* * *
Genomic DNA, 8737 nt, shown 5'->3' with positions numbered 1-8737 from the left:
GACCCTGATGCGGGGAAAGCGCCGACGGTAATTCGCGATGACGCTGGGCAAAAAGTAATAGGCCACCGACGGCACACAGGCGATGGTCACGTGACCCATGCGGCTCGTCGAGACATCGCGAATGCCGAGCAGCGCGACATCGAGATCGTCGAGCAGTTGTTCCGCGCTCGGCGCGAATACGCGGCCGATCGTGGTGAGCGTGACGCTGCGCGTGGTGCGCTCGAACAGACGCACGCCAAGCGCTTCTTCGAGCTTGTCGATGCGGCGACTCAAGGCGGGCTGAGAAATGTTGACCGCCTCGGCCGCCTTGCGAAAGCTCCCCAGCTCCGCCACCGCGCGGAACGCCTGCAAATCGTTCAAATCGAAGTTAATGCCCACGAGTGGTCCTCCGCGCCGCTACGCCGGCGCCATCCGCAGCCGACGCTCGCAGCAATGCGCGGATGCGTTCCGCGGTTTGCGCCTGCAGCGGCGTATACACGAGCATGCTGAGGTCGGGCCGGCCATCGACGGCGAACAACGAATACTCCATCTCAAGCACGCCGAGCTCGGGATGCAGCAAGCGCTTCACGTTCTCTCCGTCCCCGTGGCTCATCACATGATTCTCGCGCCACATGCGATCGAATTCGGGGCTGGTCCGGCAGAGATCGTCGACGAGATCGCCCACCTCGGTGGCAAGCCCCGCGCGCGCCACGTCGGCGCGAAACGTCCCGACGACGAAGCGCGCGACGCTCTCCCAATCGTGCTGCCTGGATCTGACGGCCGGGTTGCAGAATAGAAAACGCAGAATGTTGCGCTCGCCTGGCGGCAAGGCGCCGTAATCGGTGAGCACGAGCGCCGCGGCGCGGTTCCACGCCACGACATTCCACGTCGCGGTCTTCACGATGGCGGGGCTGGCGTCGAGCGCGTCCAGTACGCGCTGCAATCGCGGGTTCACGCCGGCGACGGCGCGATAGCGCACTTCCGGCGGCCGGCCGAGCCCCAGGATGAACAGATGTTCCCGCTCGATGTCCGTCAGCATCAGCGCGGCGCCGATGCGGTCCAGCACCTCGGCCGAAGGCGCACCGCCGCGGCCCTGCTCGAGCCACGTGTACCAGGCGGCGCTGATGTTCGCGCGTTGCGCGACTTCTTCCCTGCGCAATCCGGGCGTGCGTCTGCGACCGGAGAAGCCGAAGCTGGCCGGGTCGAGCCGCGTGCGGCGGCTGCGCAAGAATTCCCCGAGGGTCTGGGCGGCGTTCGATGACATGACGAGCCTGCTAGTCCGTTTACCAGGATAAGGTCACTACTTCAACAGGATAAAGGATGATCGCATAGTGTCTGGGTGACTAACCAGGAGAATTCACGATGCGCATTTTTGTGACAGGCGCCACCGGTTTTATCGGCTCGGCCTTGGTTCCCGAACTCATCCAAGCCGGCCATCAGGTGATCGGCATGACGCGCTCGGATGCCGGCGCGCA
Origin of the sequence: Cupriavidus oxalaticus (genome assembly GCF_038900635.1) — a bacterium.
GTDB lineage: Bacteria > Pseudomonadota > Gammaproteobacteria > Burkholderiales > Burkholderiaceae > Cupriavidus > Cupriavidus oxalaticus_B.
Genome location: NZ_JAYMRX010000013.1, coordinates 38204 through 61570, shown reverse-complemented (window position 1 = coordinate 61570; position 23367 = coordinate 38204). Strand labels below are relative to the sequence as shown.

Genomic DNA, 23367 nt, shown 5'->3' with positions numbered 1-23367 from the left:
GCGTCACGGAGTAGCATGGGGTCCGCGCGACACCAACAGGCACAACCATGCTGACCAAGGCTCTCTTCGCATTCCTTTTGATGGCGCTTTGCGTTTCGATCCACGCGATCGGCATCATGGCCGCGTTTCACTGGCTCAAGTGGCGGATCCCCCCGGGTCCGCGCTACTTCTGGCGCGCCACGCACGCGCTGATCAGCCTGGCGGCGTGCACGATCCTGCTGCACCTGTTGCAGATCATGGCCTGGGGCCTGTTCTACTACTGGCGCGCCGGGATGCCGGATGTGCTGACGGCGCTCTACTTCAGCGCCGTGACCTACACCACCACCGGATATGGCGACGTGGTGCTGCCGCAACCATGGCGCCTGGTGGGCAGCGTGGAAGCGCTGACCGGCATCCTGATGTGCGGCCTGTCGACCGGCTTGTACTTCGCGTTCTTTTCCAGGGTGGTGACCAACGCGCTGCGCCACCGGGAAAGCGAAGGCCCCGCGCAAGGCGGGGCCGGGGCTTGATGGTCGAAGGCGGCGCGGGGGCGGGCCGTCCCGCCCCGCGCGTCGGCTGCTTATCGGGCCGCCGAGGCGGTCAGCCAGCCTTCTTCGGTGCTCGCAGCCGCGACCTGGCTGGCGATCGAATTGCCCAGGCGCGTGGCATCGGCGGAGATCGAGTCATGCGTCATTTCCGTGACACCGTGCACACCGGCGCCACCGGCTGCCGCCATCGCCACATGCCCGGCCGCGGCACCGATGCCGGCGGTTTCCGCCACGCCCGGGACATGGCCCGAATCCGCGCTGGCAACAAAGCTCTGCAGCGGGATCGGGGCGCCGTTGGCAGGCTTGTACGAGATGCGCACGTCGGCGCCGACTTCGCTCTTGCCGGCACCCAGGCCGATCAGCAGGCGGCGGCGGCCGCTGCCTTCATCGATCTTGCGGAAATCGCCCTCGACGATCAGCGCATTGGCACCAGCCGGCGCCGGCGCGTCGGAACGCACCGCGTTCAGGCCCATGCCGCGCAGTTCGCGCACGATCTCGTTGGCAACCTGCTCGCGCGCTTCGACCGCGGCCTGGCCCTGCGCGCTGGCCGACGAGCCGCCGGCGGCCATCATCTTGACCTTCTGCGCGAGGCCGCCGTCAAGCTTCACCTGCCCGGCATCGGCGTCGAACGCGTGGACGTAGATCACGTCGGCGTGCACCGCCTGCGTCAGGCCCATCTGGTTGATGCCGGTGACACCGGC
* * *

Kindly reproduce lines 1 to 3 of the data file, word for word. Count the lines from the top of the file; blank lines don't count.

Genomic DNA, 8737 nt, shown 5'->3' with positions numbered 1-8737 from the left:
GACCCTGATGCGGGGAAAGCGCCGACGGTAATTCGCGATGACGCTGGGCAAAAAGTAATAGGCCACCGACGGCACACAGGCGATGGTCACGTGACCCATGCGGCTCGTCGAGACATCGCGAATGCCGAGCAGCGCGACATCGAGATCGTCGAGCAGTTGTTCCGCGCTCGGCGCGAATACGCGGCCGATCGTGGTGAGCGTGACGCTGCGCGTGGTGCGCTCGAACAGACGCACGCCAAGCGCTTCTTCGAGCTTGTCGATGCGGCGACTCAAGGCGGGCTGAGAAATGTTGACCGCCTCGGCCGCCTTGCGAAAGCTCCCCAGCTCCGCCACCGCGCGGAACGCCTGCAAATCGTTCAAATCGAAGTTAATGCCCACGAGTGGTCCTCCGCGCCGCTACGCCGGCGCCATCCGCAGCCGACGCTCGCAGCAATGCGCGGATGCGTTCCGCGGTTTGCGCCTGCAGCGGCGTATACACGAGCATGCTGAGGTCGGGCCGGCCATCGACGGCGAACAACGAATACTCCATCTCAAGCACGCCGAGCTCGGGATGCAGCAAGCGCTTCACGTTCTCTCCGTCCCCGTGGCTCATCACATGATTCTCGCGCCACATGCGATCGAATTCGGGGCTGGTCCGGCAGAGATCGTCGACGAGATCGCCCACCTCGGTGGCAAGCCCCGCGCGCGCCACGTCGGCGCGAAACGTCCCGACGACGAAGCGCGCGACGCTCTCCCAATCGTGCTGCCTGGATCTGACGGCCGGGTTGCAGAATAGAAAACGCAGAATGTTGCGCTCGCCTGGCGGCAAGGCGCCGTAATCGGTGAGCACGAGCGCCGCGGCGCGGTTCCACGCCACGACATTCCACGTCGCGGTCTTCACGATGGCGGGGCTGGCGTCGAGCGCGTCCAGTACGCGCTGCAATCGCGGGTTCACGCCGGCGACGGCGCGATAGCGCACTTCCGGCGGCCGGCCGAGCCCCAGGATGAACAGATGTTCCCGCTCGATGTCCGTCAGCATCAGCGCGGCGCCGATGCGGTCCAGCACCTCGGCCGAAGGCGCACCGCCGCGGCCCTGCTCGAGCCACGTGTACCAGGCGGCGCTGATGTTCGCGCGTTGCGCGACTTCTTCCCTGCGCAATCCGGGCGTGCGTCTGCGACCGGAGAAGCCGAAGCTGGCCGGGTCGAGCCGCGTGCGGCGGCTGCGCAAGAATTCCCCGAGGGTCTGGGCGGCGTTCGATGACATGACGAGCCTGCTAGTCCGTTTACCAGGATAAGGTCACTACTTCAACAGGATAAAGGATGATCGCATAGTGTCTGGGTGACTAACCAGGAGAATTCACGATGCGCATTTTTGTGACAGGCGCCACCGGTTTTATCGGCTCGGCCTTGGTTCCCGAACTCATCCAAGCCGGCCATCAGGTGATCGGCATGACGCGCTCGGATGCCGGCGCGCA
Origin of the sequence: Cupriavidus oxalaticus (genome assembly GCF_038900635.1) — a bacterium.